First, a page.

@Delaney, Thank You very much for above code. This is exactly what I was looking for. Could you please advise how you would change the code in the last line so it will record a list of all those securities which are normally distributed? In below code, instead of getting percentage, I want to record the name (top row). Thank You for your help.

or i in range(num_assets):
# Get the series for the asset
log_R = data_output.iloc[:,i]
result = normaltest(log_R)
if result.pvalue >= significance_level:
num_normal += 1

There are several ways to get the list of securities which are normally distributed. Since the pipeline output is a pandas dataframe, I prefer using pandas methods rather than loops and lists. A few lines of code can do it.

# Assume log_returns is a pipeline output dataframe with our returns  
# The following filters for just those securities which have non-nan data for all days  
complete_groups = log_returns.dropna().groupby(level=1).filter(complete_data)

# Apply a function to each security to find the p-values. Group by level 1 which are the securities.  
p_values = complete_groups.groupby(level=1).daily_returns.agg(get_pvalue).to_frame('p_value')

# Finally compare these p-values to our significance_level to find all securities which are likely normally distributed  
normally distributed_securities = p_values.query('p_value >= @significance_level')

The resulting dataframe 'normally distributed_securities' are our securities which likely have returns which are normally distributed.
The index contains the security objects and the column is the associated p_value.

Check out the attached notebook. Several cells have been added to the bottom with the above code along with the associated helper functions and updated pipeline definition for log returns.

Loading notebook preview...
Notebook previews are currently unavailable.
Disclaimer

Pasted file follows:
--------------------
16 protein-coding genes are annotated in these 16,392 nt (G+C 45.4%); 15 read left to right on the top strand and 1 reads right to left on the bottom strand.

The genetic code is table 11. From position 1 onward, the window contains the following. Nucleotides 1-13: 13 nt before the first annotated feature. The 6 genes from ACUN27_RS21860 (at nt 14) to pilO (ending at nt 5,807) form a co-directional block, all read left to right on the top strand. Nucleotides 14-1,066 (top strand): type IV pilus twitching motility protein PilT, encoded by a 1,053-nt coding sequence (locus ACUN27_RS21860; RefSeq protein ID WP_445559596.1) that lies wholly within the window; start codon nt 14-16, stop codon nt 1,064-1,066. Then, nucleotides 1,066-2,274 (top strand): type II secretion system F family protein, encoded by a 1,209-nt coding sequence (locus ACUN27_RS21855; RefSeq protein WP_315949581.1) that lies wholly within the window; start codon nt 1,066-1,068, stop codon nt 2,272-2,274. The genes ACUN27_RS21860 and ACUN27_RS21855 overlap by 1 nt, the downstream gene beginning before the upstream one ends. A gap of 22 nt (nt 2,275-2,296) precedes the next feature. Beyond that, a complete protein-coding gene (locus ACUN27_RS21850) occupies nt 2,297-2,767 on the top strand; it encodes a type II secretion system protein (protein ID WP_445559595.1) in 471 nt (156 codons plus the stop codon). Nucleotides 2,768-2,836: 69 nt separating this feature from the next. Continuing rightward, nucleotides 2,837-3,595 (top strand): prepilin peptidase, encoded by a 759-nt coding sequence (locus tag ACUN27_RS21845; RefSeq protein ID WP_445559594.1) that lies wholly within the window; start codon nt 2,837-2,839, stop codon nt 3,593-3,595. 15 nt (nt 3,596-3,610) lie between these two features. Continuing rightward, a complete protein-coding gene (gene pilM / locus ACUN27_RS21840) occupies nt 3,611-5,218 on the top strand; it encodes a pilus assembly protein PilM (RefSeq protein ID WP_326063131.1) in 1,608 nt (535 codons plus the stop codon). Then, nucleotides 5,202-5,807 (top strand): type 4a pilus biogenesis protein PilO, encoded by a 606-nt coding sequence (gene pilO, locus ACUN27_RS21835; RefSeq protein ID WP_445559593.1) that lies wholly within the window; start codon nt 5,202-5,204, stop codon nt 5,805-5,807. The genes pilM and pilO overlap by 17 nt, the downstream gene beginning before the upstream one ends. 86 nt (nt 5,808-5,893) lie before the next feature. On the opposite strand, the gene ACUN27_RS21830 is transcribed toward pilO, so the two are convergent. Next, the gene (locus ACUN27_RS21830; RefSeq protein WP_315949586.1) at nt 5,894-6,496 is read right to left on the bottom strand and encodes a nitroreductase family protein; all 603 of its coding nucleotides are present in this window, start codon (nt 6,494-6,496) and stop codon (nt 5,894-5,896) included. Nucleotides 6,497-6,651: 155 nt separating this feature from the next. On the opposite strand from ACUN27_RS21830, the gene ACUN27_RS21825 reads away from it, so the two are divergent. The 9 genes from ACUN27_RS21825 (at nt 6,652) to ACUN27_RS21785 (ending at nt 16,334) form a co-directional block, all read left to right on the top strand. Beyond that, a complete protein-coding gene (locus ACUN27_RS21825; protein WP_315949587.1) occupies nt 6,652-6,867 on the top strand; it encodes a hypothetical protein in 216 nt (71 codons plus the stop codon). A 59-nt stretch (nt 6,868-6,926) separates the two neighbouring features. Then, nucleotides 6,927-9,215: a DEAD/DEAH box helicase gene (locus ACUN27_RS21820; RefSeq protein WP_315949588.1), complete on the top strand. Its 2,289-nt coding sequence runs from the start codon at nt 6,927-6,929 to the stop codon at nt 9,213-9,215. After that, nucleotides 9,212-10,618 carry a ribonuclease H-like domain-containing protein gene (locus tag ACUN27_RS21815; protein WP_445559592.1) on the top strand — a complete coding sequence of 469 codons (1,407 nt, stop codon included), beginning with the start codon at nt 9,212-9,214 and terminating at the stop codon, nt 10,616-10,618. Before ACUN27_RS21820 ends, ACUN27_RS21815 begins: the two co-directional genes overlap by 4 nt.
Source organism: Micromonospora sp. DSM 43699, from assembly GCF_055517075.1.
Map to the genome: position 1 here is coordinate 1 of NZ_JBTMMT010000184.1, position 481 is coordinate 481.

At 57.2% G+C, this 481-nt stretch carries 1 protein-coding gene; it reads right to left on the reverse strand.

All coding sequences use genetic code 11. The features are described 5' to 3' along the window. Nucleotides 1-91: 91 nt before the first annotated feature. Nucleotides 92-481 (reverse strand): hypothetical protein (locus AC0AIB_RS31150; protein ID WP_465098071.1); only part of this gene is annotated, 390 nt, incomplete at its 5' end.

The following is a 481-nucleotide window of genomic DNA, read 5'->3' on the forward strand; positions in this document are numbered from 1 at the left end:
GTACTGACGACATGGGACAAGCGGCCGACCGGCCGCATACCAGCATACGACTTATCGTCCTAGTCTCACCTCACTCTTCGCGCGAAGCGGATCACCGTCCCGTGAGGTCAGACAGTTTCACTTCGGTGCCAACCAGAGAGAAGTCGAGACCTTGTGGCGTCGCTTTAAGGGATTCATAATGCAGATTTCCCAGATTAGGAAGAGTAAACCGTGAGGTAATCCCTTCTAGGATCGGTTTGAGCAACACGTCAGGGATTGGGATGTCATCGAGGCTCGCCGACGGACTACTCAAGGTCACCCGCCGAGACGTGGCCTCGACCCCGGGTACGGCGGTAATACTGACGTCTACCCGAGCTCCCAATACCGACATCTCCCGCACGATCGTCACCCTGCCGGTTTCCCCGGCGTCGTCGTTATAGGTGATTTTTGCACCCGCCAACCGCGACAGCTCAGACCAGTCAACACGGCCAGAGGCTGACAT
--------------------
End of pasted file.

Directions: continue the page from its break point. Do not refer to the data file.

The material on this website is provided for informational purposes only and does not constitute an offer to sell, a solicitation to buy, or a recommendation or endorsement for any security or strategy, nor does it constitute an offer to provide investment advisory services by Quantopian. In addition, the material offers no opinion with respect to the suitability of any security or specific investment. No information contained herein should be regarded as a suggestion to engage in or refrain from any investment-related course of action as none of Quantopian nor any of its affiliates is undertaking to provide investment advice, act as an adviser to any plan or entity subject to the Employee Retirement Income Security Act of 1974, as amended, individual retirement account or individual retirement annuity, or give advice in a fiduciary capacity with respect to the materials presented herein. If you are an individual retirement or other investor, contact your financial advisor or other fiduciary unrelated to Quantopian about whether any given investment idea, strategy, product or service described herein may be appropriate for your circumstances. All investments involve risk, including loss of principal. Quantopian makes no guarantees as to the accuracy or completeness of the views expressed in the website. The views are subject to change, and may have become unreliable for various reasons, including changes in market conditions or economic circumstances.